Now I was, and still am, a meat-eater but have made an earnest effort to go meatless a couple days a week in the past 3 years or so. So back in the U.S., I desperately searched for a comparable replacement of my meatless burger only to be met with unfortunate realization. Almost all vegetarian substitutes of commonly meat-containing foods have soy as a prominent ingredient. This is a problem and has been since the first time I ate tofu and ended up with fat swollen lips and an uncomfortably prickling and itching scalp and neck. Soy products and I do not get along (except soy sauce, which for some reason gives a much reduced allergic reaction) so I have since avoided the likes of all veggie burgers in the fear of the hidden evil ingredient.
That is, until I discovered Luna Burgers.
I saw them in the freezer section of a local food co-op, a neat little package of 2 patties in a rustic brown cardboard box. I was dubious when I went to look at the ingredients, expecting the worst. But wait! Was I reading correctly? No soy?! It was just a simple, no-fuss list of basic ingredients: beans, grains, vegetables, and herbs/seasoning. And to make a long story short, the Luna Burgers came home with me. I cooked them up in a frying pan and met the same flavorful, herbaceous, and creamy yet crispy, burger-sensation as I did at Mildred’s. I found myself in veggie burger heaven, so much so that I came up with the brilliant idea of making the exact same thing myself at home. Why does it always come to this – why can’t I just buy already made things like everyone else? But I must say, it was entirely worth it.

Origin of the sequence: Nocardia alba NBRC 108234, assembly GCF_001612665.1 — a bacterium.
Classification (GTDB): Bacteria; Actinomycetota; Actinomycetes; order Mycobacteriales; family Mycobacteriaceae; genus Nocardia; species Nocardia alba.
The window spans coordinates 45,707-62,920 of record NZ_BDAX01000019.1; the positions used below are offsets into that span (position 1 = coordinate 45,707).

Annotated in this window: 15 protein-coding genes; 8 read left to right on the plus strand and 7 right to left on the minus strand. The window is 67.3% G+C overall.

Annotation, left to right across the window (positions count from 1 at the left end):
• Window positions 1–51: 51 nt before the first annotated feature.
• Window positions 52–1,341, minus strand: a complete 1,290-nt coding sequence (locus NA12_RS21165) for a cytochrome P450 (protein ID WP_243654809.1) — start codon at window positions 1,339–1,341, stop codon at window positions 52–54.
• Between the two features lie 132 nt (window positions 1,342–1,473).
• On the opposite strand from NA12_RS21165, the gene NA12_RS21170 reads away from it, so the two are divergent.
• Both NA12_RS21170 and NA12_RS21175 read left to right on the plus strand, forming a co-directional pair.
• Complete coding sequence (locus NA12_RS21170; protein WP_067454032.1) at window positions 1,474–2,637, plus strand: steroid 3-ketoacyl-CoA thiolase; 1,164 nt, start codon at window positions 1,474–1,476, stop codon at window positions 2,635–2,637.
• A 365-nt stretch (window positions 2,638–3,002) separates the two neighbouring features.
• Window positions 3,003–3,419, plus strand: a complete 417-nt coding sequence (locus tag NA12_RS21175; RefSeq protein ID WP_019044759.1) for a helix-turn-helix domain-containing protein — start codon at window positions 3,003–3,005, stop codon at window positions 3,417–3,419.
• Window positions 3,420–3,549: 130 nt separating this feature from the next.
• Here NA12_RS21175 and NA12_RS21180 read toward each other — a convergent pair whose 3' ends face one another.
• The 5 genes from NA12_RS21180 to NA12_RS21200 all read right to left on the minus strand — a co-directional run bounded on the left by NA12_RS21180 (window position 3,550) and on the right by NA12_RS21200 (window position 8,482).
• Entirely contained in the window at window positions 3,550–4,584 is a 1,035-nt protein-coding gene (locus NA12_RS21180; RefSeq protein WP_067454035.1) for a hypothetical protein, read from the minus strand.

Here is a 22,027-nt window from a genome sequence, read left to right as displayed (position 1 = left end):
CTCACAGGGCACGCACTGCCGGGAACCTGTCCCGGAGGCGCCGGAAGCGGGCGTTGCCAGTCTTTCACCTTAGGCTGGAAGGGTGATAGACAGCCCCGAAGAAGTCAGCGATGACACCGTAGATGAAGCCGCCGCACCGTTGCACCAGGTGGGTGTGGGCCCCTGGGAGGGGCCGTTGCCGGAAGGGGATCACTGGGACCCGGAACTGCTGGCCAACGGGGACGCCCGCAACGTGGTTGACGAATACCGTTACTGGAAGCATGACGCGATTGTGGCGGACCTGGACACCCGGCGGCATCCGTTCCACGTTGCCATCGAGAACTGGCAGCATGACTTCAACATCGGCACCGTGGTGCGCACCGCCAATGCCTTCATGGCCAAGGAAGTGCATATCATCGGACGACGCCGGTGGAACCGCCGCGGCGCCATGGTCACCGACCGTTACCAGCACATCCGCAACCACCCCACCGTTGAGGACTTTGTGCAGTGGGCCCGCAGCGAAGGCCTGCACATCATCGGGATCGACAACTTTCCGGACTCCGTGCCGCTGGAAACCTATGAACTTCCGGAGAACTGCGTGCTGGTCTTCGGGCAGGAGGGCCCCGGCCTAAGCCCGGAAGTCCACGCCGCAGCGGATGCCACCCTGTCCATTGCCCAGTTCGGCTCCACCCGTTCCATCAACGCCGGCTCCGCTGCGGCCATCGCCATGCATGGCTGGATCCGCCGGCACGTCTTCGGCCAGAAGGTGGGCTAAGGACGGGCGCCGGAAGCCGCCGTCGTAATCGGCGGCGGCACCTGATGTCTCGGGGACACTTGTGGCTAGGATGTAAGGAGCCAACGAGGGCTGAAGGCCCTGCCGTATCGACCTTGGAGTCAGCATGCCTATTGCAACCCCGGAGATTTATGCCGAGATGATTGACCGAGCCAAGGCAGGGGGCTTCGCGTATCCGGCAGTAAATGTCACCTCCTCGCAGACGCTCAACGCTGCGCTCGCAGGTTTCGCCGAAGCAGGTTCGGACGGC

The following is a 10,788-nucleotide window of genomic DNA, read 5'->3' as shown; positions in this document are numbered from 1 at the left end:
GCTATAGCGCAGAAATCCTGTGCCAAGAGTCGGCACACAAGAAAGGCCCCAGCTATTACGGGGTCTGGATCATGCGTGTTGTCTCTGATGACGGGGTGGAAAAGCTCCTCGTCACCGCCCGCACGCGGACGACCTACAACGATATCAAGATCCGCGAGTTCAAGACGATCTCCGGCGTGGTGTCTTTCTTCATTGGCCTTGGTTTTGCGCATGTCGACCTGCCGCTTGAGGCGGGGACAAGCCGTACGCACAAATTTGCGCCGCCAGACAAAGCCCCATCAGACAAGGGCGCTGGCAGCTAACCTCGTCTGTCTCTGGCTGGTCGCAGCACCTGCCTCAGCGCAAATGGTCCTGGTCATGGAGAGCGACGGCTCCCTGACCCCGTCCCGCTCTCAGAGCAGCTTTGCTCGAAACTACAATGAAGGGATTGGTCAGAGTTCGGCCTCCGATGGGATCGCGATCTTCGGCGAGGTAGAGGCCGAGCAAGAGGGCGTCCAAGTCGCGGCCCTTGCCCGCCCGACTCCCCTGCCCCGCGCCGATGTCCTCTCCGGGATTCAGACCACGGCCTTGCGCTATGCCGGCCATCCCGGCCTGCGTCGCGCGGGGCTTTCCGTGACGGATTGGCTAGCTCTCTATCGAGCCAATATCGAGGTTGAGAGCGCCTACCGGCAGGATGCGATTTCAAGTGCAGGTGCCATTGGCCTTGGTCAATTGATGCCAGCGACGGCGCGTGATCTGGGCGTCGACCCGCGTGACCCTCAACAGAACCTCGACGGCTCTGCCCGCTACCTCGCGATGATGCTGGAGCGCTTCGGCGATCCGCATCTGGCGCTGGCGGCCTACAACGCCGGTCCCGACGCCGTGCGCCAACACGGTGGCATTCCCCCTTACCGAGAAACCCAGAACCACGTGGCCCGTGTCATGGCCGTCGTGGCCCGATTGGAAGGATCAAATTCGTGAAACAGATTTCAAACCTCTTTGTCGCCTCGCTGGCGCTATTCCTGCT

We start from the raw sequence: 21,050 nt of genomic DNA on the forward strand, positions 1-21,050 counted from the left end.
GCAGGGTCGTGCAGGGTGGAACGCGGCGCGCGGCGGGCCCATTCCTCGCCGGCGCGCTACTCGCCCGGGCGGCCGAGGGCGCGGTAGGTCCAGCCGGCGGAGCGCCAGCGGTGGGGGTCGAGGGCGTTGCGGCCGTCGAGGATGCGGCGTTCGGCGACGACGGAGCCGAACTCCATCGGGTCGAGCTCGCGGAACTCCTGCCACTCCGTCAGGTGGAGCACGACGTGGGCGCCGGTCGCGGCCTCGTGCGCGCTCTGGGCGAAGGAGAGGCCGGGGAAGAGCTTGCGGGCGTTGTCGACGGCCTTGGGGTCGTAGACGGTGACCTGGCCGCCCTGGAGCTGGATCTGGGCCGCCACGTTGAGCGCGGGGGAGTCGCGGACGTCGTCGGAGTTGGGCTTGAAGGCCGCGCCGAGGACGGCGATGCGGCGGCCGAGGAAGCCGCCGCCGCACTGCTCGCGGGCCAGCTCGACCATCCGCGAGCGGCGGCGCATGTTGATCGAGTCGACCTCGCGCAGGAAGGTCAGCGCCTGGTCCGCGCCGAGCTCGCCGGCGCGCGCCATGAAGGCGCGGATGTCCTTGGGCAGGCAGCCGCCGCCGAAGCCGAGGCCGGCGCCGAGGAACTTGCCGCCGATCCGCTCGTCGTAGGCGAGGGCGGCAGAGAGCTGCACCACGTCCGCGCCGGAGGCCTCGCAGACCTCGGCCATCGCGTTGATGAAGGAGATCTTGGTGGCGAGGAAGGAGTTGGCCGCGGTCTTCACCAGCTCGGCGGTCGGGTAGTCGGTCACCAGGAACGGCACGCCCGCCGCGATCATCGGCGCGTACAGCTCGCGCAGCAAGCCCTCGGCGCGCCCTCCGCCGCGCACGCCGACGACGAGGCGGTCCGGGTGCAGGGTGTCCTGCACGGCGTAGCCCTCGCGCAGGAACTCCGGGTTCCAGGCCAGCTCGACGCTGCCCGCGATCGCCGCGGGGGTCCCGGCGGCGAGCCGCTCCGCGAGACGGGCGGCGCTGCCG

Loosely following the ingredients list on the back of the Luna Burger package and guestimating on ingredient amounts, things somehow turned out just right the first time, resulting in 4 patties just over a quarter-pound each. They even looked like beef, tinted red from grated beets. I put the patties in the freezer for future use but you could certainly cook them right away. Just heat a small splash of olive oil in a pan and cook both sides until browned and crisp. I like them on an English muffin with spinach, cucumbers, goat cheese, and sea salt and fresh cracked pepper but the toppings are entirely up to you. Regardless of add-ons, these burgers are crazy good, so I call them Loony Burgers, the soy free, meat free, ridiculously amazing burger.
makes 4 or 5 burgers
½ onion, finely chopped
1 medium carrot, peeled and shredded
½ medium beet, peeled and shredded